What is commerical auto insurance?
Commercial auto insurance covers vehicles that are owned by or used for a business. Commercial vehicles require a separate policy because they’re typically exposed to more risk than personal vehicles.
Who Needs It?
You need commercial auto insurance if you own or lease a vehicle in the name of your business. Most states require all vehicles to carry a minimal amount of insurance and commercial vehicles cannot be insured by personal auto insurance policies, so you may not have a choice.
Commercial auto insurance isn’t just for industrial vehicles, like semis or dump trucks, and vehicles owned by your business. You might want to consider insuring your personal vehicle with commercial auto insurance.
If you are a contractor who drives your personal truck to the site every day; your vehicle is driven by employees, co-workers or clients; or your vehicle is used to transport clients, goods, materials or equipment, then you may want to use commercial auto insurance for your vehicle.
Commercial auto insurance covers two basic categories: liability and property.
Commercial Auto Liability Insurance
Liability insurance protects your business in the event of injury or damage to a third party or their property.
Bodily injury liability insurance provides coverage if you or your employee injure someone in a car crash and are found to be at fault. Expenses covered include medical expenses, legal fees, loss of income and other compensation.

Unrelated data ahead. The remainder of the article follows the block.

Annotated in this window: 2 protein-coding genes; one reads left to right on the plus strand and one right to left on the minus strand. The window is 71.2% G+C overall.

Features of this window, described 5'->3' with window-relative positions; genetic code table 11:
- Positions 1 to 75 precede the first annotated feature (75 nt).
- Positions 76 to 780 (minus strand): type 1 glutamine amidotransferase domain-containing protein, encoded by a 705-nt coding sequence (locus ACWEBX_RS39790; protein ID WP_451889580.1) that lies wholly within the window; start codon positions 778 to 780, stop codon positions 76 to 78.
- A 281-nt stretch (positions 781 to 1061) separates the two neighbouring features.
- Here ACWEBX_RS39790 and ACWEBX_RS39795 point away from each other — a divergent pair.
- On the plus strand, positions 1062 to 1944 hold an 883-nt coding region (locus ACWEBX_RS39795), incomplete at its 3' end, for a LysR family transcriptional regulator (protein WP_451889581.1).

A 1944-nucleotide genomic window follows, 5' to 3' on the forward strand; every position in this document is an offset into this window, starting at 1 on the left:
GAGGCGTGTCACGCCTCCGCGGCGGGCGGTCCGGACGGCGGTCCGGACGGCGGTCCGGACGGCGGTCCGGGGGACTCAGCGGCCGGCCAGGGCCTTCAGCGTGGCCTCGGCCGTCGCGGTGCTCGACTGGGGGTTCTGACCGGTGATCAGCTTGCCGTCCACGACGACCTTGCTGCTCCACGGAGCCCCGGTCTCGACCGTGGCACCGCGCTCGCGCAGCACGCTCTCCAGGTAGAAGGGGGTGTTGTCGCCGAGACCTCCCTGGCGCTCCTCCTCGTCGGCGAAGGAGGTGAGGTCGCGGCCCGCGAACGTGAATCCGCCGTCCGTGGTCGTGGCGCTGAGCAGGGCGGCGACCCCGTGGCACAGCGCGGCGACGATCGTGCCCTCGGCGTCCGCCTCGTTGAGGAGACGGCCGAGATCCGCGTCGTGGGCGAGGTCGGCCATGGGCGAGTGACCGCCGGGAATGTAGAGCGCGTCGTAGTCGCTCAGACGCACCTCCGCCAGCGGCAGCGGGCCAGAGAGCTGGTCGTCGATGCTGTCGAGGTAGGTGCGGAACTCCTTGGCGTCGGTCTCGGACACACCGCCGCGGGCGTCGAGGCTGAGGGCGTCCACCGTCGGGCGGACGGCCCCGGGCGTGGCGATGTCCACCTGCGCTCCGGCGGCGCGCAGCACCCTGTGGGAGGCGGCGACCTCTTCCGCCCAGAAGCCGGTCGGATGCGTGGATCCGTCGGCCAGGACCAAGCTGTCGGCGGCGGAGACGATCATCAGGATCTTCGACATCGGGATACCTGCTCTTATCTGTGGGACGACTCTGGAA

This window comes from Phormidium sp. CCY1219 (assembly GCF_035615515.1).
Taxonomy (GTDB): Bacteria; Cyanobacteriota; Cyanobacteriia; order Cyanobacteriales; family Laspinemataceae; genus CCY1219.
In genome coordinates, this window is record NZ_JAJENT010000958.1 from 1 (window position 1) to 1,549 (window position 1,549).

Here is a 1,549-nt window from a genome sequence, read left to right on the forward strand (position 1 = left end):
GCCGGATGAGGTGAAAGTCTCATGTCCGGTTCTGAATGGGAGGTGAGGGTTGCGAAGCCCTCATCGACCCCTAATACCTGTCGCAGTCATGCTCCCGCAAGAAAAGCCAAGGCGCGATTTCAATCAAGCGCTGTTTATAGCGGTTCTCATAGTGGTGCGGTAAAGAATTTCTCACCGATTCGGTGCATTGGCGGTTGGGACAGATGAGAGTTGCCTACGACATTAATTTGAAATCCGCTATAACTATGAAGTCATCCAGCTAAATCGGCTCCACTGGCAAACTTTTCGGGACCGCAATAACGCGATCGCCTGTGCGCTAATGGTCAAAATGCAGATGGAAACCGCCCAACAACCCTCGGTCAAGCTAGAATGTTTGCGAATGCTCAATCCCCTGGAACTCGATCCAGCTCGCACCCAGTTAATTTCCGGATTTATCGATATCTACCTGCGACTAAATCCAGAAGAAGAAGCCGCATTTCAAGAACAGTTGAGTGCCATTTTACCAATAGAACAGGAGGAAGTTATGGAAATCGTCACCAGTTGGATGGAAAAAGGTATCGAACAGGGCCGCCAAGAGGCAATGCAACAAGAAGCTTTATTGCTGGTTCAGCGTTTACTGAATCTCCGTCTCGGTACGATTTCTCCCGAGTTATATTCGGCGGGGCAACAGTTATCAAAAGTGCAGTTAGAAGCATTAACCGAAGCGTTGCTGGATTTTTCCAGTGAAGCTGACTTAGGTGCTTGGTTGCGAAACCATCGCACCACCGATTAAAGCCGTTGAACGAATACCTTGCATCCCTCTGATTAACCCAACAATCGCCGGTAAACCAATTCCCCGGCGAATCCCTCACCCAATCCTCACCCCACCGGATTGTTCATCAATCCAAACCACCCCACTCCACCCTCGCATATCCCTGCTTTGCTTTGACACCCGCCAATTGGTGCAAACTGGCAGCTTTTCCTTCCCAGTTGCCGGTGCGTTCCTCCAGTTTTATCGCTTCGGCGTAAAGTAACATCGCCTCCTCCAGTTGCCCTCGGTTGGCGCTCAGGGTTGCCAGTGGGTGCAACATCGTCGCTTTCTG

Property damage liability insurance covers you if you or an employee cause property damage while driving and are found to be at fault, whether it is to another car, a building or a fence.
Commercial Auto Property Insurance
This coverage protects the value of your vehicle in the event of damage. There are two types here, as well.
Collision coverage pays for damage to your vehicle that occurs during an accident, whether you caused the accident or not.
Comprehensive physical damage covers the cost of repairing or replacing your vehicle in the event of theft or damage from vandalism, falling objects, fire, glass breakage, etc.
Depending on your situation, you may want to consider investing in additional types of auto insurance that are less standard.
About one in seven drivers in the US is uninsured, despite the illegality of that in most states. If an uninsured driver causes an accident, they may not be able to pay for the damages. Uninsured motorist coverages ensures that your insurance carrier picks up the slack, not you.
Hired & Non-Owned Auto
If you have employees who drive their personal vehicles for business purposes, you hire cars to pick up or drive clients, you hire construction vehicles or send employees on business trips where they rent vehicles, you should consider hired auto insurance. This insurance simply supplements existing liability insurance. In cases of serious crashes, this can cover medical expenses and damage to third party vehicles or property caused by you or your employees with a hired vehicle.
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